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Mr. Woyshner is a senior engineer/scientist at Balance with more than 35 years of experience in surface and groundwater investigations, spanning a variety of projects primarily related to water resources and habitat needs. With an academic background in hydrogeology, soil behavior, forestry and physical geography, Mark generally focuses on the technical and interdisciplinary aspects of a project, comprising a blend of traditional analyses and innovative field and modeling work. On a regular basis, he directs stream-gaging and sediment-transport projects for water-rights and/or anadromous-fish habitat compliance, evaporation and evapotranspiration studies for water-balance calibration, and a number of surface-groundwater interaction projects, mainly involving natural and managed recharge of sensitive habitat areas, or assessing the effects or large wells or wellfields on streamflow and riparian habitats. His talent for water-well siting, particularly in bedrock aquifers, has benefited public agencies, private-sector clients, and non-profit groups, not only in the evaluation potential water-well sites, but also in field recommendations of where not to drill and when to stop drilling. In addition to applying relatively standard techniques to source or ‘fingerprint’ groundwater and stream baseflows, Mark has particular expertise in isotopic age-dating techniques. He is also a bit of a closet geek when it comes to dataloggers and monitoring instrumentation, deploying advanced soil-moisture, reference-evapotranspiration, and energy-balance systems, as well as standard stream-gaging and groundwater-monitoring techniques. Mark has considerable experience with CEQA and is especially skilled as a project manager with very good report writing and communication skills. He is co-founder of Balance Hydrologics in 1988. When he is not in the office or the field, Mark has a passion for old growth forests and wilderness areas, and now that his two children are grown young adults, he is finding a more time in the evenings to play guitar and an occasional open mic.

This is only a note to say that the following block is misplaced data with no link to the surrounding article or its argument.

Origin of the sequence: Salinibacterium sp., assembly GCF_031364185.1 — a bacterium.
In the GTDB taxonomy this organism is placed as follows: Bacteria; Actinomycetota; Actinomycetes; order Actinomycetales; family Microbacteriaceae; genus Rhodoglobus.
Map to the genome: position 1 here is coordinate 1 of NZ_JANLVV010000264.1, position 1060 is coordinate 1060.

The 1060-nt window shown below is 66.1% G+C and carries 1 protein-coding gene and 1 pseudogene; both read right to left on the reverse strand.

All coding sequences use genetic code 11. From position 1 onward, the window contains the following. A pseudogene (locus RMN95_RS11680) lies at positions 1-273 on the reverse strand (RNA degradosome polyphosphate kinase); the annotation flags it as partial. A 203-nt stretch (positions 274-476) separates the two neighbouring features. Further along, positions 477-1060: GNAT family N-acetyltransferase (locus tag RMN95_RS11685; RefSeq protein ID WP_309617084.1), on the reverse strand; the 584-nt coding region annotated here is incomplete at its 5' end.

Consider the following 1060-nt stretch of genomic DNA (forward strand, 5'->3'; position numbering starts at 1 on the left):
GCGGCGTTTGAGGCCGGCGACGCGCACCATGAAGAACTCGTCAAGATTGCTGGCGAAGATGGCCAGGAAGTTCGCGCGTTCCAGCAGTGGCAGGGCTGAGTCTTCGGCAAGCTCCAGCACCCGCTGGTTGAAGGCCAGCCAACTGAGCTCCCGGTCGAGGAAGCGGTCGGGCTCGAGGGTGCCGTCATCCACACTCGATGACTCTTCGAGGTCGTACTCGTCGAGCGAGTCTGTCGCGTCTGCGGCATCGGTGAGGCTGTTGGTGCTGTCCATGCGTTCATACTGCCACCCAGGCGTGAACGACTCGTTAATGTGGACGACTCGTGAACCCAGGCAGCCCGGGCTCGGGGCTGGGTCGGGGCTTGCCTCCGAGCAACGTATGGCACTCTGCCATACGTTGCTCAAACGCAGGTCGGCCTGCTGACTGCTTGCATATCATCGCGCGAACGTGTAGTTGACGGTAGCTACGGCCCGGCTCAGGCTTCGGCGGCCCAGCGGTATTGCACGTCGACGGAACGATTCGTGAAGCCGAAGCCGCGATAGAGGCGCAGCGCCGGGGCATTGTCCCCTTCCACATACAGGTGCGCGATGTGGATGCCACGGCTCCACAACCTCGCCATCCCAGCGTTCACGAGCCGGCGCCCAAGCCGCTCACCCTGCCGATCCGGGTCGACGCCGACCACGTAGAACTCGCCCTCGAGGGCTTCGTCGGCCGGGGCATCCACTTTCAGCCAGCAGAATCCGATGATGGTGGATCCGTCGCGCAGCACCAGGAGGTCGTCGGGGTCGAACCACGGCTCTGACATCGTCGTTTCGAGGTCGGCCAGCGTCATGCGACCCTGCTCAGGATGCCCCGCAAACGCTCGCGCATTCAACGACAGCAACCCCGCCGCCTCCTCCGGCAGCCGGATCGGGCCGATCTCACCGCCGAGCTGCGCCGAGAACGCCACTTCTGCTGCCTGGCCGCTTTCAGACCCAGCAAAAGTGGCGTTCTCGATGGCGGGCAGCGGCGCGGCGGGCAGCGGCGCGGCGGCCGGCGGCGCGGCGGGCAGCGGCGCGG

• M.Sc. Engineering, McGill University, Montréal, 1992.
  • M.Sc. Graduate Diploma in Waste Management and Groundwater Contamination (non-thesis masters program), McGill University, Department of Civil Engineering and Applied Mechanics, 1990.
  • B.S. Forestry, University of California, Berkeley, 1979
  • Groundwater investigations and management, Montara Water and Sanitary District, San Mateo County, CA
  • McEvoy Ranch water rights compliance, Marin County, CA
  • Surface and groundwater investigations and monitoring, Big Sur Land Trust, Monterey County, CA
  • Woyshner, M.R., Heldmaier, C., and Hecht, B., 2013, Planning for increased climate extremes and strategies for managing groundwater withdraws from high-yielding bedrock wells in Coastal California: 29th Biennial Groundwater Conference & 22nd GRA Annual Meeting, Sacramento, California, October 8-9, 2013.
  • de Berry, B., Woyshner, M., Porras, G., and Burck, A., 2008, The occurrence and environmental fate of pharmaceuticals and personal care products from treated wastewater percolation ponds, City of Ukiah, California: 21st Symposium Groundwater Resources Association of California, Emerging Contaminants, San Jose, California, November 2008.
  • Woyshner, M.R., Hecht, B., Yurovsy, T., and Irving, G., 2005, Spring-supported wetland and riparian habitat, a core for managing bedrock groundwater: State of the San Francisco Estuary Conference, 7th Biennial, Oakland, California, October 2005.
  • Brown, S., Woyshner, M.R., and Hecht, B., 2004, Sources and pathways of groundwater flow to granitic canyon streams as inferred from variations in dry season baseflow, Carmel River watershed, California: Proceedings of the 13th Annual Groundwater Resources Association Meeting, September 23-24, 2004

I get to work with smart, kind people, and there is a pretty good sense of humor in the work place; the projects can be quite interesting and challenging too.

At Balance there tends be a high standard of excellence and level of professional ethics, and at times there is a sense of achieving results that help out at a water supply or habitat level, or with the understanding of a site or resource.

A couple of novels that come to mind are Young Men and Fire by Norman McClean; he also wrote A River Runs through It, which was equally enjoyable. Going back a few years, the John McPhee books were a favorite, and Ecotopia, by Ernest Callenbach. I’m currently enjoying Fatal Passage by Ken McGoogan.

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